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When English decoration does move away from still lifes or full-blown summer flowers into topography, it tends to take the form of a landscape or a named country house in its rural setting. An industrial scene is a very rare choice, which is what makes this Derby porter mug of c.1820 with its two reserves of factory sites with smoking chimneys so unusual.

Both views are titled. That shown here reads Phoenix Foundry, Peel and Williams, while the reverse, showing a canal boat and more buildings, reads Soho Foundry, Peel and Williams. Both views have various ironworking products shown scattered around the foreground.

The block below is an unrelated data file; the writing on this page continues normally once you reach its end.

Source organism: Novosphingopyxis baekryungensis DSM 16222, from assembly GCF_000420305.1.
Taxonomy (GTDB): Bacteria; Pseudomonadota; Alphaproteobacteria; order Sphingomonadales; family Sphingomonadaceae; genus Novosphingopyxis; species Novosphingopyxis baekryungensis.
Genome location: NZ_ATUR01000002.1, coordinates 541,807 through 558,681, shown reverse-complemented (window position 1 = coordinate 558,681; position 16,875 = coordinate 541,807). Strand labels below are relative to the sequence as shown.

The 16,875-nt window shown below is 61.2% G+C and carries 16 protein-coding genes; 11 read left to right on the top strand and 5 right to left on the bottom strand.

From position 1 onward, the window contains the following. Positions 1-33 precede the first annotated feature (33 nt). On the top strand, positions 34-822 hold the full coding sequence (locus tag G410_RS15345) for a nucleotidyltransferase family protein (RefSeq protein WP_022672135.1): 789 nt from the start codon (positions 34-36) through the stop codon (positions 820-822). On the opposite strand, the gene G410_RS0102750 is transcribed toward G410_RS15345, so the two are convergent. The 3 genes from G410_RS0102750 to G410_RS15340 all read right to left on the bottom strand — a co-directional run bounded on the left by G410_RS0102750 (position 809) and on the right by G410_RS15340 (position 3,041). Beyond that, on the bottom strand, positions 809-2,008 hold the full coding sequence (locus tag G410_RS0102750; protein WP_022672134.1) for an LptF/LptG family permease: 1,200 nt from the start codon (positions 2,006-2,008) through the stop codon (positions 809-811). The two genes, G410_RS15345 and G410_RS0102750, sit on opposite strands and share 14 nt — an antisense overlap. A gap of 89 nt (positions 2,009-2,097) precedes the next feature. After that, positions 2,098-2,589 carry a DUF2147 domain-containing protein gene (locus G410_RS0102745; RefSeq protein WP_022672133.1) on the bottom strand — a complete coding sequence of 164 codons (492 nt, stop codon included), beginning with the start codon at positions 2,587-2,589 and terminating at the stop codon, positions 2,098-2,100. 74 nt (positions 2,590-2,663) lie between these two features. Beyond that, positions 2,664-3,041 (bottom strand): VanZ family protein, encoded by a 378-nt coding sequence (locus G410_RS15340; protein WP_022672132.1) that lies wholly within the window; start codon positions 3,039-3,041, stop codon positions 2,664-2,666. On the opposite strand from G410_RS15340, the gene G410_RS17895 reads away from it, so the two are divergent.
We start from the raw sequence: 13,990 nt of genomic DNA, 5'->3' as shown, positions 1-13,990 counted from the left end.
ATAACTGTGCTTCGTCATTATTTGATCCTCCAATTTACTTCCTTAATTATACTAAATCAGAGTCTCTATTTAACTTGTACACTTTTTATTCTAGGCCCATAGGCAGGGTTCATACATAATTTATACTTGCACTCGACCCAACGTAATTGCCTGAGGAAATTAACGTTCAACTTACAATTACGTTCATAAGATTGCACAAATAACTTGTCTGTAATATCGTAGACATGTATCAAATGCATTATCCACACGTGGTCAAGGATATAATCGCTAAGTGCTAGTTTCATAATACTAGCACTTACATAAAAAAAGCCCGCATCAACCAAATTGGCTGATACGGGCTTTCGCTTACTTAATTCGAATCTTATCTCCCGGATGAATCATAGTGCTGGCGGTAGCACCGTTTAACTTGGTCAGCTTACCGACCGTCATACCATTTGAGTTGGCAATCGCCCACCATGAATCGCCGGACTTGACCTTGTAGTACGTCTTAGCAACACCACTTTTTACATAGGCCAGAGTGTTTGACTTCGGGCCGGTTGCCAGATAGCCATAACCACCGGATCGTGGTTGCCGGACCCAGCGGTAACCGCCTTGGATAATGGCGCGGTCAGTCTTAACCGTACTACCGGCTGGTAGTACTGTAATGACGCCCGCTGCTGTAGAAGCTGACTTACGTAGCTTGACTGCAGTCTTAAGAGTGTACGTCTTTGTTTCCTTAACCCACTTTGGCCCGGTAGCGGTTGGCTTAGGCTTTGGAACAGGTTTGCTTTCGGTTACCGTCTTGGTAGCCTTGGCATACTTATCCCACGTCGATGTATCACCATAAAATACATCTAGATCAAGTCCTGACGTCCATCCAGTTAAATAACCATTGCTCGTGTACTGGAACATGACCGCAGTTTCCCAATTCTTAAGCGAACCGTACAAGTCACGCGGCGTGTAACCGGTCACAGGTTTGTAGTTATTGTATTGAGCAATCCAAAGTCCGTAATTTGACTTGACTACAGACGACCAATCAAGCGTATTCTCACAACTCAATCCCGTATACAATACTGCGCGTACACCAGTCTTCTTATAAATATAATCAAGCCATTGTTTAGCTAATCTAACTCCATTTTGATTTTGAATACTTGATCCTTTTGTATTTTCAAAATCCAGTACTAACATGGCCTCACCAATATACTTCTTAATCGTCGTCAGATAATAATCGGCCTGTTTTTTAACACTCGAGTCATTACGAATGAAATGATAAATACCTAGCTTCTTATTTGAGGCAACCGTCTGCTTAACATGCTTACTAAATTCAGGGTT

Peel, Williams and Peel was one of Manchester’s most renowned engineering and wheelwright works, but, tantalisingly, nothing is known about the history of this piece. Perhaps it was a special commission by the foundry? Perhaps the London dealer who paid £3800 (plus 19.5% premium) for it in Bonhams’ March 3 sale of British glass and ceramics will research it and fill in some gaps. The price compares with an estimate of £2000-3000. This was a satisfactory result in auctioneer John Sandon’s opinion given that, at 5in (13cm) high, the porter mug was a large piece rather than a tea or coffee cup whose small size makes them more desirable to today’s collectors.